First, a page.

Andrew Lloyd Webber has launched a fresh attack against London mayor Ken Livingstone over central London infrastructural problems, in particular continuing road works and traffic gridlock in the West End which, says the impresario and one of London's biggest theatre owners, is "inducing chaos" and killing theatreland.

Earlier this week, speaking in the House of Lords, Lloyd Webber publicly criticised the Government for its failure in handling the capital's transport policy and, last night, he followed this up with more vitriol in an interview with the Evening Standard.

"Traffic has become impossible," he told the newspaper. "It is ridiculous because there were more vehicles on London's roads ten years ago than there are now, but it now takes twice as long to get to your destination. The issue isn't just the terrible traffic management, it is the useless public transport which means that people can't get home after watching a play.

He continued: "It is an awful situation and many of the coach companies that bring people in from the regions are now abandoning trips to London theatres. It has become a no-go area these days."

Lloyd Webber cited specifically the southbound closure of St Martin's Lane and Charing Cross Road and the pavement confusion around those works that directly impede passage to theatres such as the Garrick, Duke of York's and Albery as well as many more venues indirectly. "These are the two main arteries heading south from the West End. Closing them just can't be right," he said. "Why is Ken Livingstone doing this?"

"The problems are hitting the smaller shows more than the big West End productions, and things like The Lieutenant of Inishmore - which was wonderfully reviewed - probably shouldn't be closing, but people just find it difficult to get to the Garrick Theatre."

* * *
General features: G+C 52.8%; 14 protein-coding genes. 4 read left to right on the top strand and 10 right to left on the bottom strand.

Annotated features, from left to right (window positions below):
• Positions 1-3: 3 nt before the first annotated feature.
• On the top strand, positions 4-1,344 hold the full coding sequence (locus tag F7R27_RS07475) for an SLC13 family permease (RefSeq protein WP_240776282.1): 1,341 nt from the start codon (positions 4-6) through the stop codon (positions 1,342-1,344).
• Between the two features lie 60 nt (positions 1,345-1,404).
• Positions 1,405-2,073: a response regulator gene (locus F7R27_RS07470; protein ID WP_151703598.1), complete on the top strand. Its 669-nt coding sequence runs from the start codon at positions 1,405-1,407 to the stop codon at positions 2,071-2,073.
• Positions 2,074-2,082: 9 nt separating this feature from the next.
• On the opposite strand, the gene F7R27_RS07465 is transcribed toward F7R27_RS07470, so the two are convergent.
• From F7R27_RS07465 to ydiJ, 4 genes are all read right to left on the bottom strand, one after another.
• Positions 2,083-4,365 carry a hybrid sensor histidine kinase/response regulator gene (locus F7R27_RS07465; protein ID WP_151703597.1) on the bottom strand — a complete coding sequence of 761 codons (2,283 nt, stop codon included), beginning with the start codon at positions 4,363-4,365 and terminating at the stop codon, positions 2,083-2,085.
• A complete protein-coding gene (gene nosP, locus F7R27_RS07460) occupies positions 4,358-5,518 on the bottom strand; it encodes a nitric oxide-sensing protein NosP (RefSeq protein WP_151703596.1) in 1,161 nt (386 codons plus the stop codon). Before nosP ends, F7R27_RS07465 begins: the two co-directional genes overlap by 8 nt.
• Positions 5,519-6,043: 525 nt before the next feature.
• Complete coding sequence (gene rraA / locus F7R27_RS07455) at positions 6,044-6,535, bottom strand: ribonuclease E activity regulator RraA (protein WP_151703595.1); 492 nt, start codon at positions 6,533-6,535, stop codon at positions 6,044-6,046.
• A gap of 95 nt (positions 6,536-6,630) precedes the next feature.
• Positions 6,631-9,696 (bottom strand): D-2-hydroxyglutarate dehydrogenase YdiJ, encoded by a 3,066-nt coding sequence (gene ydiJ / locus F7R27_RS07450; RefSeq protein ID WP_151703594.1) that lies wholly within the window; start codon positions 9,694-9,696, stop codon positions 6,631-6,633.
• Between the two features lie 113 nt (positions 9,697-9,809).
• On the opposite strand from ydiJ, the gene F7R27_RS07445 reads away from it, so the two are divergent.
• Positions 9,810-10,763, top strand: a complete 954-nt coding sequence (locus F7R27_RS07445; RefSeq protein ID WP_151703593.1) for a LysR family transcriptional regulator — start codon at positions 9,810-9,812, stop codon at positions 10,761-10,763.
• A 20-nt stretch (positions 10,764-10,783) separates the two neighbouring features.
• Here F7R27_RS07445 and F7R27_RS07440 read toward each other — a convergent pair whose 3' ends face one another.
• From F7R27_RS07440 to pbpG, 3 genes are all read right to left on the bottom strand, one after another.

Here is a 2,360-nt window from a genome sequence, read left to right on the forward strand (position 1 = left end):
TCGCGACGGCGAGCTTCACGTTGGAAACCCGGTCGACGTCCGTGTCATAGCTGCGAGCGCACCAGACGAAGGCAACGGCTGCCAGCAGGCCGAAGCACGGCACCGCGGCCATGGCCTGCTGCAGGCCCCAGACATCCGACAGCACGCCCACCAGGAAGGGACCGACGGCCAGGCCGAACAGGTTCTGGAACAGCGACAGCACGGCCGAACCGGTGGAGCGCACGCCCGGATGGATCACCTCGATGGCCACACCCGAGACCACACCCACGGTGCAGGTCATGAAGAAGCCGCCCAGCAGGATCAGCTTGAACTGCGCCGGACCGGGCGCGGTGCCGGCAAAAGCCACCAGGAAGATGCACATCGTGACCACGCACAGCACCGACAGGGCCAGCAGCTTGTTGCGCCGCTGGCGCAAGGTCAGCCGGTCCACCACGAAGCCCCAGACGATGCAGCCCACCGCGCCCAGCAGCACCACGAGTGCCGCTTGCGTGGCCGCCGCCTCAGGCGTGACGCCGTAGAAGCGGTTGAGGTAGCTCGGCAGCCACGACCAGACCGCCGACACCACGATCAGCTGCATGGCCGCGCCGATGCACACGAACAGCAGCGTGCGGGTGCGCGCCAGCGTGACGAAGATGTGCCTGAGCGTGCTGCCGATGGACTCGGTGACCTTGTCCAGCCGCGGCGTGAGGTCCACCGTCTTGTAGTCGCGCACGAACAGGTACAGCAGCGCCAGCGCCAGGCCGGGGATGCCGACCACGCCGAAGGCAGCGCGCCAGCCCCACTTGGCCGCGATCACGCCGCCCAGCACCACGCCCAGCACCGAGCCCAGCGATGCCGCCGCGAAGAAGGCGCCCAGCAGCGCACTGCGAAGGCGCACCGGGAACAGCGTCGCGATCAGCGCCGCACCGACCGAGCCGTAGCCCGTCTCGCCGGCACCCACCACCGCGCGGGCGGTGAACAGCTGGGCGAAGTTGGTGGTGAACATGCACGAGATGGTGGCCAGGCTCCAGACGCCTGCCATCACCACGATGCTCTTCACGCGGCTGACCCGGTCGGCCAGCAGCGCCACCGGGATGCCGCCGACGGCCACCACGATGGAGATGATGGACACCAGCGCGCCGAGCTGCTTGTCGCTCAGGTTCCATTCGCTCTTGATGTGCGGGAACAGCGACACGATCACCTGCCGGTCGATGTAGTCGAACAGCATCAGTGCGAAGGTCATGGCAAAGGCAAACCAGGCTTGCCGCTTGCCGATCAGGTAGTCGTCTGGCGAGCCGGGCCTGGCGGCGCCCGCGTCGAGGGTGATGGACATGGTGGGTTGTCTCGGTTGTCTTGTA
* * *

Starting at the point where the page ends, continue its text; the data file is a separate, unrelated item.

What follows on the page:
He concluded: "The buck is continually being passed between the Department of Transport, Ken Livingstone's office and the GLA (Greater London Authority), but it has to stop somewhere.... West End theatres and the restaurant trade they supply customers for was generating more than £1 billion for London's economy last year. It is political lunacy to ignore that."

This is not the first time that Lloyd Webber has come out so strongly against Livingstone and the Government on such matters. In March 2001, he teamed up for a rare joint interview with Cameron Mackintosh in the Evening Standard in which the pair decried the perilous state of the West End, calling Ken Livingstone's London an "exhausted" city whose myriad problems - traffic chaos, an unreliable Underground service, slow and unsafe rail transport, high prices, rising street crime and litter - was strangling theatres and other businesses. This latest attack comes shortly after two successive Tube strikes which crippled the capital for 36 hours each.

- by Terri Paddock